From July 2nd, the new high-speed Paris-Bordeaux and Paris-Rennes train lines will massively reduce journey times between the cities.
The TGV lines, christened LGVs (Lignes a Grande Vitesse), will cut the journey time from Paris to Bordeaux by more than an hour, from 3h14 to 2h04.
Passengers will also be making the trip from Paris to Rennes in record time as the upgrade sees the journey cut from 2h04 to 1h25.
One passenger with a seat reserved for the inaugural trip to the stunning Breton capital is none other than new French president Emmanuel Macron .
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Bordeaux. Photo: Flickr
In order to create the new lines, rail operator SNCF has extended the southwestern TGV route from Tours to Bordeaux and the western lines from Le Mans all the way to Rennes.
“It's as if the map of France has shrunk in a washing machine,” SNCF chief Guillaume Pepy told French radio station RTL.
With all the anticipation, people have been reserving their seat on the new lines for some time.
“We already have a million reservations. That's 40 percent more than normal,” Pepy noted.
“It will change the lives of people who are travelling. Bordeaux will become like Lyon. You can do the return trip between Paris and Bordeaux in an afternoon,” he said.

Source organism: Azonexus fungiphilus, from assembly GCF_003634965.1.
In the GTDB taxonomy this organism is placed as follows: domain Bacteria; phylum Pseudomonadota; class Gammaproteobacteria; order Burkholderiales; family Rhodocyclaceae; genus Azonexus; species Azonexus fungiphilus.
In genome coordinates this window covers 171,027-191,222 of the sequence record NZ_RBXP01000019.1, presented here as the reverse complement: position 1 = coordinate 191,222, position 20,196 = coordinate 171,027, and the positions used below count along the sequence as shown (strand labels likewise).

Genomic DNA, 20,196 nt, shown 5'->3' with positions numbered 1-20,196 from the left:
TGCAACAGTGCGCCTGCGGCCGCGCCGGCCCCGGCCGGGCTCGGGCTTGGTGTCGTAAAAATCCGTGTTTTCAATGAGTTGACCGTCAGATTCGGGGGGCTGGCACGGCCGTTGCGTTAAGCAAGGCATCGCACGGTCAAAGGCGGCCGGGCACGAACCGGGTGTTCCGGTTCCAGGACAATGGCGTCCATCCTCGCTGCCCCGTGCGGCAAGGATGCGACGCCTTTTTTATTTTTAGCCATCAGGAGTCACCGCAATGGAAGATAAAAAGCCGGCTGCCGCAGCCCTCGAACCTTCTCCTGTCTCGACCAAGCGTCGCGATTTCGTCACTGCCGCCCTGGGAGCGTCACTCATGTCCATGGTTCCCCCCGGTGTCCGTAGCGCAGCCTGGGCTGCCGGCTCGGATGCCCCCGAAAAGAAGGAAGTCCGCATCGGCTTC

As for the trains that will be running on the lines, they can seat 556 passengers (22 percent more than the current TGVs) and have been built with improved passenger comfort and more space, according to SNCF.
First class, which has room for 158 passengers, features seats that can spin around to face the direction of travel if a passenger requests.
These passengers will also get individual charging points and USB ports.
All passengers will be able to benefit from Wi-Fi throughout the train, as well as real-time information about the journey.
There will be extra storage space, more wheelchair spots, and “benches” that are available for group travel, not to mention an upgraded and spacious bar carriage.
Rennes. Photo: Nicolas Vollmer/Flickr
The scope of the project is impressive – but SNCF has warned that there may be teething problems in its early months.
With the introduction of the new lines, SNCF will be changing 40 percent of the train timetable overnight between July 1st and July 2nd and SNCF boss Pepy warned that the operation will require “a period of establishment”.
“We cannot change 40 percent of the train schedule and run them perfectly the first moment. We're asking for a bit of goodwill and understanding. The first weeks will not be easy because we've never done it,” he noted.
In February, The Local reported that the upgrade came at a cost of €8 billion and will see trains zipping across the French countryside at speeds of up to 320 kilometres per hour on the Tours to Bordeaux line.
A full 17 of the new trains will be in operation by the time the new line to Bordeaux opens, with the rest of the trains due to hit the tracks by late 2019.